The demo had effectively shut down the programming for the christmas tree lighting ceremony, but did not stop the lighting of the tree itself. As someone read out names of young Palestinians killed by bullets or bombs in Gaza, the crowd of spectators chanted “light the tree” and soon after the lights on the tree came alive and fireworks began booming overhead. It was surreal to hear hundreds of people cheer on the “spirit of Christmas” while someone else on a megaphone shouted commemorations of children killed by U.S.-funded Israeli bombs. Regardless of failing to stop the lighting of the tree, which had been performed remotely as the tree was literally surrounded by police officers, the demo had successfully shut down the Starbucks Roastery, disrupted the Christmas tree-lighting ceremony, and elevated the call to end the genocide in Palestine.
There are several characteristic components of this demonstration that are worth highlighting. Of most importance is that this demo was organized autonomously – not in relation to or coordination with any of the big organizations of various political stripes that have been organizing under the slogan “Shut It Down.” Despite ANSWER & PSL’s attempts to co-opt and swoop this demonstration on social media, this demonstration had nothing to do with them or any other national/international organizing body but instead was coordinated by several crews with varying levels of experience in organizing radical street demonstrations in Seattle over the years. This is a strong example of decentralized organizing, where there was no “leadership” but rather a convergence of radicals with a shared interest in materially disrupting capitalism the ways they knew how.
While people held space with megaphones in front of the Starbucks, they made it abundantly clear that a diversity of tactics would be utilized and accepted. This foregrounding of this rhetoric created a space where small crews could feel comfortable knowing this was a space where they were free to sabotage, attack, spray paint, blast sound systems, wheatpaste, serve hot food, without the expected pressure of someone telling them to stick to the organizers’ plan. It’s also noteworthy that those with megaphones were able to keep the energy up throughout the demonstration through speeches and chants without controlling the demonstration, or creating a “WE talk, YOU listen” atmosphere.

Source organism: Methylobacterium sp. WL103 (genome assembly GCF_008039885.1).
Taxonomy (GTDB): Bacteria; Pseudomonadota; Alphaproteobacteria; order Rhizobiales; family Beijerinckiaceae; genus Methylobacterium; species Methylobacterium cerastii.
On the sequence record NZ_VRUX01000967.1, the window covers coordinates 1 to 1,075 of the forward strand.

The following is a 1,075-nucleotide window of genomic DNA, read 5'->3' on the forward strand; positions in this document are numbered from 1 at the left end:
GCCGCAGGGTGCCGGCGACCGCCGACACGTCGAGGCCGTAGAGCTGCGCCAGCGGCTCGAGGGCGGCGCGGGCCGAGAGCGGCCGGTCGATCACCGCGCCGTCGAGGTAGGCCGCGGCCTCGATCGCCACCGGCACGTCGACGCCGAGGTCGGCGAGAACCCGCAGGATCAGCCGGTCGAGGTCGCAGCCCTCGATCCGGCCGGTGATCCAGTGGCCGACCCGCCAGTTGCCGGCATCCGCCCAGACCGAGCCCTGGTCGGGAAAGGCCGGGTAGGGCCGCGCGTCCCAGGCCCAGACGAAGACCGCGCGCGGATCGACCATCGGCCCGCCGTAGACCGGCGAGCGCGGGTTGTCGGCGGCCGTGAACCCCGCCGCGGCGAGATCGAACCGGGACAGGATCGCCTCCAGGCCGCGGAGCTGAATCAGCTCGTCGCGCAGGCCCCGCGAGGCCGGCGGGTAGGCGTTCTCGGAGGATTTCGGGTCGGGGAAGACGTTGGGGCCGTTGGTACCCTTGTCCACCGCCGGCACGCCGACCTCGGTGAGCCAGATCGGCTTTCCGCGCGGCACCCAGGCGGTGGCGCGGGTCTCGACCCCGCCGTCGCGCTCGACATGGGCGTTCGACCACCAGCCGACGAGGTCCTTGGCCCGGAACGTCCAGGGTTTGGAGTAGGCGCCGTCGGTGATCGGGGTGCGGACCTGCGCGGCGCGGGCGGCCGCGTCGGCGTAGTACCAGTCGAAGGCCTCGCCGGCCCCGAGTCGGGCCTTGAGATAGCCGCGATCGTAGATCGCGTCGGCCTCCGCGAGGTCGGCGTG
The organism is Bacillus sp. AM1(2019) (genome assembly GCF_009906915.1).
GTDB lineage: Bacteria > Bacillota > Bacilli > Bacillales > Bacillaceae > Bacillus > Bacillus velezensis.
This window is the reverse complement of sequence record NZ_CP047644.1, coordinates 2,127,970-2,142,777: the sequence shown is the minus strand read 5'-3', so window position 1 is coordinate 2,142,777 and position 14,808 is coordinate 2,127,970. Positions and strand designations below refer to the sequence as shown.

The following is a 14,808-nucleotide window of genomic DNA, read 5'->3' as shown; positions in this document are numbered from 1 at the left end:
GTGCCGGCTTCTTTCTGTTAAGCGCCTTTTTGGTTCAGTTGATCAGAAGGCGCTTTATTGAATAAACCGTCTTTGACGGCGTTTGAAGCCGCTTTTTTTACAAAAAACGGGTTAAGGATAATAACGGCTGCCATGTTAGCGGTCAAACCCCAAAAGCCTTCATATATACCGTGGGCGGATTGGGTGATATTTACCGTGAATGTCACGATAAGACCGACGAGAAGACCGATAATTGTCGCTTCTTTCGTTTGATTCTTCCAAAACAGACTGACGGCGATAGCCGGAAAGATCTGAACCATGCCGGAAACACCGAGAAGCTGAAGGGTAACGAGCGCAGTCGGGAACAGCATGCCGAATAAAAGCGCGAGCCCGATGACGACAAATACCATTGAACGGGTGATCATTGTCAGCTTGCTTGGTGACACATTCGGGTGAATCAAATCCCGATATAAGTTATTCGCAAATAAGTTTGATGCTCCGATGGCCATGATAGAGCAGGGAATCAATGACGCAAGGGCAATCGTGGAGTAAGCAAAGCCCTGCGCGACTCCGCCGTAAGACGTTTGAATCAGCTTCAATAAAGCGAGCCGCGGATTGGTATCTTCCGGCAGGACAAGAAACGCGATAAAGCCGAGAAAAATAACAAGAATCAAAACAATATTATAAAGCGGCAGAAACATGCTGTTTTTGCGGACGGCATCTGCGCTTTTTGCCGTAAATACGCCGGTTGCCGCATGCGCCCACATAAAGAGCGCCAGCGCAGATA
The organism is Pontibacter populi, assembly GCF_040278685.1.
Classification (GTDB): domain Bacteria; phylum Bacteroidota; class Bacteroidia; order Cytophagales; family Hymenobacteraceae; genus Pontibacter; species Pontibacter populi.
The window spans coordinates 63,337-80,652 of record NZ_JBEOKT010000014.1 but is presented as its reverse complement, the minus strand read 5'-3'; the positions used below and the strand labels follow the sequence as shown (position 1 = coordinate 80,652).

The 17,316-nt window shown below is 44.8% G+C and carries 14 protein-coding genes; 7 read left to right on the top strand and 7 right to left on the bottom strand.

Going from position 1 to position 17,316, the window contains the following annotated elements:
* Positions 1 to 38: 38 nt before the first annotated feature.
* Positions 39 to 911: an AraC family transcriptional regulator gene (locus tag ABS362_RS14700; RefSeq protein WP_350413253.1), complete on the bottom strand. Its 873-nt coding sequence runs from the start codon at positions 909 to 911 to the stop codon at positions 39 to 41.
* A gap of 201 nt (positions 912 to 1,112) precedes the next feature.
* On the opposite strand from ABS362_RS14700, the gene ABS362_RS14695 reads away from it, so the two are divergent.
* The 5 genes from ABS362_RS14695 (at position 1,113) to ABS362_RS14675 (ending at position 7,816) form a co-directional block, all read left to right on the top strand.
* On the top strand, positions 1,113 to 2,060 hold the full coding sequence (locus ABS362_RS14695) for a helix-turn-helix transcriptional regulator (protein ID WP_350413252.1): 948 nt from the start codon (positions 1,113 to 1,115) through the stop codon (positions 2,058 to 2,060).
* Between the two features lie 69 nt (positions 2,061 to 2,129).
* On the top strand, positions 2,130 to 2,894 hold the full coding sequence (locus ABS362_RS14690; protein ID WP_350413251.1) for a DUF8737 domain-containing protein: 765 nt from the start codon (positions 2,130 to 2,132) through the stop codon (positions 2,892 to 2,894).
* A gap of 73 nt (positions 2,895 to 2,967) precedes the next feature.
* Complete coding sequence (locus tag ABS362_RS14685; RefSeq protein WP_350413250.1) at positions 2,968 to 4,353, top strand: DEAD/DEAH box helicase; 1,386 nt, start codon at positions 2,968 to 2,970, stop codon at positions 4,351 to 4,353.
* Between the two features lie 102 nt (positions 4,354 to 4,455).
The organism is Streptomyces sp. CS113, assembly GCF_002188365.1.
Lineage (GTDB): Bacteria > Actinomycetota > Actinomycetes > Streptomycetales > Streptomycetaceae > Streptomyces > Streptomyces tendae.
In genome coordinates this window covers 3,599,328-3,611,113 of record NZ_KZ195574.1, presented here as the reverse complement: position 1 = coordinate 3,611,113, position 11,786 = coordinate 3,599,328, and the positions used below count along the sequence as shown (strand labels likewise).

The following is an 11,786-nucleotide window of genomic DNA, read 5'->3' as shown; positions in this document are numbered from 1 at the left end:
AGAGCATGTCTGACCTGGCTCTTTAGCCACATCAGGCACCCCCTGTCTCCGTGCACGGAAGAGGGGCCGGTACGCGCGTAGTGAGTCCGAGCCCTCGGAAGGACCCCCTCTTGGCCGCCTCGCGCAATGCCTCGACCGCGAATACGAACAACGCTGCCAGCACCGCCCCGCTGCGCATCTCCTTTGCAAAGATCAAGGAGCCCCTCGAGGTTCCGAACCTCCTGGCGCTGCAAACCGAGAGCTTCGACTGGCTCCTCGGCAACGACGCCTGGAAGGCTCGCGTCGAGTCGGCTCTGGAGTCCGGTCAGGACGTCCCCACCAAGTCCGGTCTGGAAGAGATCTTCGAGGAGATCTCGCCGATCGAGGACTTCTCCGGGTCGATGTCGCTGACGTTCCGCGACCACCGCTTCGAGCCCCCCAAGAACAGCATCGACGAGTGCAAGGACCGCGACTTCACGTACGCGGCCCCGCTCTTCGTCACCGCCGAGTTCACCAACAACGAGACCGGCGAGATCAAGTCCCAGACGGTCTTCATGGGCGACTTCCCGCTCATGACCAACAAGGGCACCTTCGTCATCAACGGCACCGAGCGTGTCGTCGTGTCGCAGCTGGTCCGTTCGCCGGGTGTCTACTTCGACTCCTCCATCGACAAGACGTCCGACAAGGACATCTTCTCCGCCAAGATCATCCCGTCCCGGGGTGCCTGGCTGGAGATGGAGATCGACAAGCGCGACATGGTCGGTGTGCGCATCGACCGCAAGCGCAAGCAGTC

Hot food and coffee were served out the back of a pick-up truck while people forced the Starbucks Roastery to close, creating a more inviting and participatory vibe as well as helping to connect strangers to each other. These elements of radical struggle, mutual aid and sabotage, are not separate from each other, but in fact are strengthened when harnessed together.
The decentralized nature of the demonstration allowed room and space for individuals to take advantage of unforeseen openings to act quickly to sabotage and disrupt the Christmas tree ceremony. The absence of a definitive plan allowed for more flexibility, rather than constraining participants to a rigid set of approved and agreed-upon action. This also allowed different crews to find each other in the streets and act alongside others they may not have previously known, creating space for building of relationships through building affinity, a type of trust that cannot be mimicked no matter how many days one spends in discourse on group chats.
We know this is a small gesture of solidarity, but we hope that the autonomous spirit of this demonstration will take root in this current moment of rebellion in solidarity with Palestinian liberation. We look forward to our friendships in struggle blossoming through spontaneous yet coordinated sabotage of capitalist society in furtherance of liberation, from Turtle Island to Gaza.